Premature Births: Which Moms Are Most at Risk?

What you can do to lower your chances of a premature delivery

Premature Births: Which Moms Are Most at Risk?

Pregnant women often are full of concerns, especially if they are first-time moms-to-be. One of the biggest concerns is if their baby will arrive too early.

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In the United States, one of about every 10 babies is born pre-term, meaning the baby is born before the 37th week of pregnancy.

Babies who are born too early are at a higher risk of serious disability — or even death.

Keep a healthy weight

Most pre-term births are not preventable. However, there are certain risk factors that increase the odds of not carrying a baby to full term, says Ob/Gyn Salena Zanotti, MD.

“Studies are starting to appear that show that women who are either underweight or overweight are at a higher risk for pre-term delivery,” Dr. Zanotti says. “As we all know, obesity is a problem in this country. So making sure that you have a normal weight is one thing we can really try to encourage women to work on.”

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Other risks

Women who are carrying multiple babies usually are at a higher risk for pre-term delivery, so they are monitored very closely as a precaution, Dr. Zanotti says.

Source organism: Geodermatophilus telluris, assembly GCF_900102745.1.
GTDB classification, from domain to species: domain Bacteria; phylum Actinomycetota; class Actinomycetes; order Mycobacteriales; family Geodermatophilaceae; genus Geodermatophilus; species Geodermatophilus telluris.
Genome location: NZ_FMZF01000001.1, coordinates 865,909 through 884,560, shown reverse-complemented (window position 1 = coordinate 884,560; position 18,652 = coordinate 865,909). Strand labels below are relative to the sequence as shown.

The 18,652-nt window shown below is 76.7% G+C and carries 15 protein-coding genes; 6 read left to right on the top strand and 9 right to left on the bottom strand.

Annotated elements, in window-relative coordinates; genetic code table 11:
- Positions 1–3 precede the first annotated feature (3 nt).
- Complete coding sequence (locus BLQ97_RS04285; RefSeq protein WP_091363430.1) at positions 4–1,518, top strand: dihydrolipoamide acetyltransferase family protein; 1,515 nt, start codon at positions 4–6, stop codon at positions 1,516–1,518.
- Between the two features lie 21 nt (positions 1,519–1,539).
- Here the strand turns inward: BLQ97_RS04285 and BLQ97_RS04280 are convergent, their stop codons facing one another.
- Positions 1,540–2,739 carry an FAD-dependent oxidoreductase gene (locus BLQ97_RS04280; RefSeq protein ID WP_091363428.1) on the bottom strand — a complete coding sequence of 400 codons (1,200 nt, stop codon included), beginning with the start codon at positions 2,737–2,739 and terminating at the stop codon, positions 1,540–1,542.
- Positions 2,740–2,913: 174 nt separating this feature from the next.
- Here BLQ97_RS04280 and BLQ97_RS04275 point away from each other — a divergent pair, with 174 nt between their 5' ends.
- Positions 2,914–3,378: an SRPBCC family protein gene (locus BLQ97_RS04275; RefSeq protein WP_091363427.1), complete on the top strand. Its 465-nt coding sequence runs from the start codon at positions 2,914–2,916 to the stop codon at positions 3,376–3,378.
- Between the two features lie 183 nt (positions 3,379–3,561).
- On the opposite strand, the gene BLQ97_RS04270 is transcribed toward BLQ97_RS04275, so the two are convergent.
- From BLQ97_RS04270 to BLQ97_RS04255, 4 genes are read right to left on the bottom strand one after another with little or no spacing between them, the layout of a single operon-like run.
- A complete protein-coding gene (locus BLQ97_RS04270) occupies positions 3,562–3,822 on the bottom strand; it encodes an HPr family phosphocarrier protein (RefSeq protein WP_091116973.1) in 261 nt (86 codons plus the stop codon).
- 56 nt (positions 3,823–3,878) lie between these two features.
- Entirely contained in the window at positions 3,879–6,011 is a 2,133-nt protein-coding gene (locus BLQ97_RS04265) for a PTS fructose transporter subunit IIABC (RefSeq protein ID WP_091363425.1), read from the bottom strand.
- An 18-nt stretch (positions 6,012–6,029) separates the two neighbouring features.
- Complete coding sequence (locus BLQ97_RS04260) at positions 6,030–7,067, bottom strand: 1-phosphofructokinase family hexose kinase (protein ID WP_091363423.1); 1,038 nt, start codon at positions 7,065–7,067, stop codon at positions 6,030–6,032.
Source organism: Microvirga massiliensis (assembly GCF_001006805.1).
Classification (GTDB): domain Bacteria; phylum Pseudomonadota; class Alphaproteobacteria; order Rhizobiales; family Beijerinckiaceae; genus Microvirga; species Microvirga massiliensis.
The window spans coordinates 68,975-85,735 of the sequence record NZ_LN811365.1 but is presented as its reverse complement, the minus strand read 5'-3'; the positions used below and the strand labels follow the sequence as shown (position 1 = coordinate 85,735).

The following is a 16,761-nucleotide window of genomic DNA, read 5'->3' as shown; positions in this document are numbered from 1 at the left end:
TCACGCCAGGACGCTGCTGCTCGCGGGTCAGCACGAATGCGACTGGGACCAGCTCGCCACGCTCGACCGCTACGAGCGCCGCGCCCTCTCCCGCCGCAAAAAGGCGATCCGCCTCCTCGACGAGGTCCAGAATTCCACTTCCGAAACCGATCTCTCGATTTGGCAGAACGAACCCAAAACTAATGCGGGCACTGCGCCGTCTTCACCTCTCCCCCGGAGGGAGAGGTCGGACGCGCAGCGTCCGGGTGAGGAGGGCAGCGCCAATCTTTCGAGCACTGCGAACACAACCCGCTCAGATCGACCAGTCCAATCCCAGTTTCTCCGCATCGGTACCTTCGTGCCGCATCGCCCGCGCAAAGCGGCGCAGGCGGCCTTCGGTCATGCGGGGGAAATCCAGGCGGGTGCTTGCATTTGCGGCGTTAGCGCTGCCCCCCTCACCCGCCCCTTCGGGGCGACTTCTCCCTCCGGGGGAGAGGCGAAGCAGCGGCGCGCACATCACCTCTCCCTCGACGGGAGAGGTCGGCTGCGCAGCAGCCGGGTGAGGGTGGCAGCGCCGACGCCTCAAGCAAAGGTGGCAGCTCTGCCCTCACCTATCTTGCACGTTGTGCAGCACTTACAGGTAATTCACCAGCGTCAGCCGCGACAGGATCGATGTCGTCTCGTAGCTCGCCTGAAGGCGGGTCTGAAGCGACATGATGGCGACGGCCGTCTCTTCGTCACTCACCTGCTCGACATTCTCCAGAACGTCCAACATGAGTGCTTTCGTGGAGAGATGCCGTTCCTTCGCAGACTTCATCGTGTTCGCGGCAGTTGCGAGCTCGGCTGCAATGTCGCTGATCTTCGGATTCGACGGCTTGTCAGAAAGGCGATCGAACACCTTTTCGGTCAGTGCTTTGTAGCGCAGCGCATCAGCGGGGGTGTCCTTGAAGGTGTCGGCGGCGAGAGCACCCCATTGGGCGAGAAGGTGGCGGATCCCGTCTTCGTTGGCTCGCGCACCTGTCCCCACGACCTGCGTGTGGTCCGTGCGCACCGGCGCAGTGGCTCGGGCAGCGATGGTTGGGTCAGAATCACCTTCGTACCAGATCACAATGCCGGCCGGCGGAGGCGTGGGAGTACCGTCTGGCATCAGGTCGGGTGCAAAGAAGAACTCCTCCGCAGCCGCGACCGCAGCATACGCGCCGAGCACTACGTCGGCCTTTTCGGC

Women who become pregnant at a very young age as well as women who become pregnant after age 35 also are at a higher risk of pre-term delivery, she says. Lifestyle habits can play a role too; which is why it’s important to avoid smoking, alcohol or the use of illegal drugs.

Another risk factor for pre-term delivery exists for women who have had previous procedures performed on their cervix because of pre-cancerous concerns.

“If you’ve had a procedure to your cervix because of abnormal pap smears and precancerous changes, you are at a higher risk for pre-term labor and pre-term delivery,” Dr. Zanotti says.

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Advances in prenatal care

Women who have had previous pre-term births are at a higher risk in future pregnancies, Dr. Zanotti says. However, advances in prenatal care with the use of progesterone injections have made it possible to significantly reduce that risk for these women.

“We’re using those in women who have had a prior pre-term birth,” Dr. Zanotti says. “So the drug does not prevent a pre-term birth the first time around, unfortunately, or for women with a multiple pregnancy. But it has been found to be helpful in women with a single pregnancy who have had a pre-term delivery.”

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